Reacting to a Lack of Employees

 

The help wanted signs are everywhere.

Despite the national unemployment rate of 5.4%, companies continue to have difficulty finding employees. This is especially hard with lower paying jobs, but the problems occur with higher paying blue-collar positions as well.

In my town, restaurants have done away with takeout ordering due to lack of staff, the local market has closed its deli section due to lack of staff and even one of the most secure employers, the US Post Office, has help wanted signs everywhere, with no takers.

And probably one of the most important, the Washington State Ferry System is cancelling ferry runs due to lack of staff. And that’s not an easy problem to solve because ferry crews require a certain amount of training and appropriate maritime certificates.

 

ONE QUESTION IS …

Where did all of the employees that held these jobs pre-pandemic go?

The answer is complex. Allowing for the illness caused by the pandemic, many people had to make significant changes to their work/life balance. Parents had to home school children.

Those who had childcare had to make decisions as to continue it for their children. Some adults decided that taking public transportation created too much risk for their families. While others simply decided that the work environment itself was simply too risky.

The radio station CJJR in Vancouver, BC discussed a study conducted among twenty-to-thirty-year old’s in BC. The vast majority indicated that they would prefer to have three or four “gig” jobs than a single “career” job. They cited the ability to make their own decisions regarding the work they did, the ability to decline assignments and the greater control over their work/life balance.

 

OBJECTING TO THE RISKS …

We see this in the US as well.

For example: One of the schools at the University of Washington is mandating that staff return to the office in September despite some staff members objecting to the risk.

Other companies have set deadlines as well. A group of Amazon warehouse workers in New York sued the company claiming that working conditions put them and their families at a greater risk of contracting Covid-19.

Smaller companies that require a physical presence onsite are finding out that the skilled personnel they require, often believe that they don’t have the programs in place to protect those workers in a way that the workers feel safe.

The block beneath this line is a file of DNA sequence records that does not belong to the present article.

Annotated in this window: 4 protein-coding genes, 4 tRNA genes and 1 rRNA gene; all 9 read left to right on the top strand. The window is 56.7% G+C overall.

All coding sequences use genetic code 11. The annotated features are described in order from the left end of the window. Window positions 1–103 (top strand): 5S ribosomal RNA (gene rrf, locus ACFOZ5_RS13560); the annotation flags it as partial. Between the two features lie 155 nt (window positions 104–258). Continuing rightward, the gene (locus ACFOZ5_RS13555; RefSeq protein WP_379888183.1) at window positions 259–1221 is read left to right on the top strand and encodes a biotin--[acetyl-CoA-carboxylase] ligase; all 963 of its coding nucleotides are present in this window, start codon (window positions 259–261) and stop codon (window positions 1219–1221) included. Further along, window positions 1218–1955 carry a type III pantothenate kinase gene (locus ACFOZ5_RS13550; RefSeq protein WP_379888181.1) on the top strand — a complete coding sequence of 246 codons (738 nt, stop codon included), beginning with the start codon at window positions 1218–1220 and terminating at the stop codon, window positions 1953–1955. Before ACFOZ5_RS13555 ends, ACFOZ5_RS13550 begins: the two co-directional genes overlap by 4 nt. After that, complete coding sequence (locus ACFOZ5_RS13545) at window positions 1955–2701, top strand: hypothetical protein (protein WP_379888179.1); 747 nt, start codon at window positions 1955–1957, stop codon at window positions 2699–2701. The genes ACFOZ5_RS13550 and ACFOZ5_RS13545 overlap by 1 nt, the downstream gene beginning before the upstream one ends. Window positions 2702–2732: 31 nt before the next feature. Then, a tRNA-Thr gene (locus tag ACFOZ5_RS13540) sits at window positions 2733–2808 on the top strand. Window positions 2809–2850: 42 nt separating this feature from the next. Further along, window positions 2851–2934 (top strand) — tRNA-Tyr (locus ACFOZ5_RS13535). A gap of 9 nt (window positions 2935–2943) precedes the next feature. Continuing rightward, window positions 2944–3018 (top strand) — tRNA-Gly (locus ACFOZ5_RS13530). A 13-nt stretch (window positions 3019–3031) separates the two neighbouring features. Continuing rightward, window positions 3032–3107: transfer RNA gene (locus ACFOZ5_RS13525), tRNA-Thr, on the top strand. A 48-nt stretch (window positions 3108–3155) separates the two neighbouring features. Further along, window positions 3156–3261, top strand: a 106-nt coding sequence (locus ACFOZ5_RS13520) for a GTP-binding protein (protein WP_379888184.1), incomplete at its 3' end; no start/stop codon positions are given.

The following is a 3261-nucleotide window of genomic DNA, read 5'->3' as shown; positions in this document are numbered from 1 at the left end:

What can a smaller company do to make its employees feel both safe and valued?

 

WHEN FEAR DOMINATES …

No matter the number of masks or bottles of hand sanitizer available, business owners have to make employees feel safe in the workplace and around customers.

And how can a smaller company attract the employees needs when the fear outweighs the need of a job?

One answer is to both communicate with employees and those who apply for positions. Give them a clear understanding of the steps the company is taking to protect them and ask them for ideas of how the company can do better.

As a model, the airlines are a decent example.

No one gets on the plane without a mask. And the airlines are willing to take draconian steps to insure that those masks stay in place. In addition, they have beefed up air filtration systems to provide maximum security.

Will a company lose business if they insist on masks and vaccinated customers?

Undoubtedly yes. But will their employees support them? Quite probably, but the word-of-mouth publicity will serve as an offset. There is still approximately 20% of the US population that remains unvaccinated. As more employment positions, travel, and other facilities begin to demand proof of vaccines, any problems caused by such demands become mitigated.

 

CAN’T ATTRACT NEEDED EMPLOYEES?

But what if the problem is that a company can’t attract the employees they need?

Some of the answers may have been provided by the British Columbia survey. Attract those individuals that are looking for “gig” work with a more gig like environment. Share a job between two or three people.

Provide the necessary training and once trained, let them work out their own schedules. You get the equivalent of a full-time trained person and these workers get the life/work balance they are looking for.

Most “gig” workers are not motivated by money or careers. They are looking for more control over their lives. Perhaps if your company doesn’t have to provide benefits, it can offer selected bonuses, or some paid for educational courses.

The important thing in the age of Covid-19 is to clearly demonstrate that a company is taking care of its workers both physically and psychologically while providing a creative environment that allows this new type of worker the flexibility and control over their lives.

It’s probably not going to happen at the Post Office, but it could happen at your company.

 

Revitalization Partners specializes in improving the operational and financial results of companies and providing hands-on expertise in virtually every circumstance, with a focus on small and mid-market organizations. Whether your requirement is Interim Management, a Business Assessment, Revitalization and Reengineering, a State Receivership or Bankruptcy Support, we focus on giving you the best resolution in the fastest time with the highest possible return.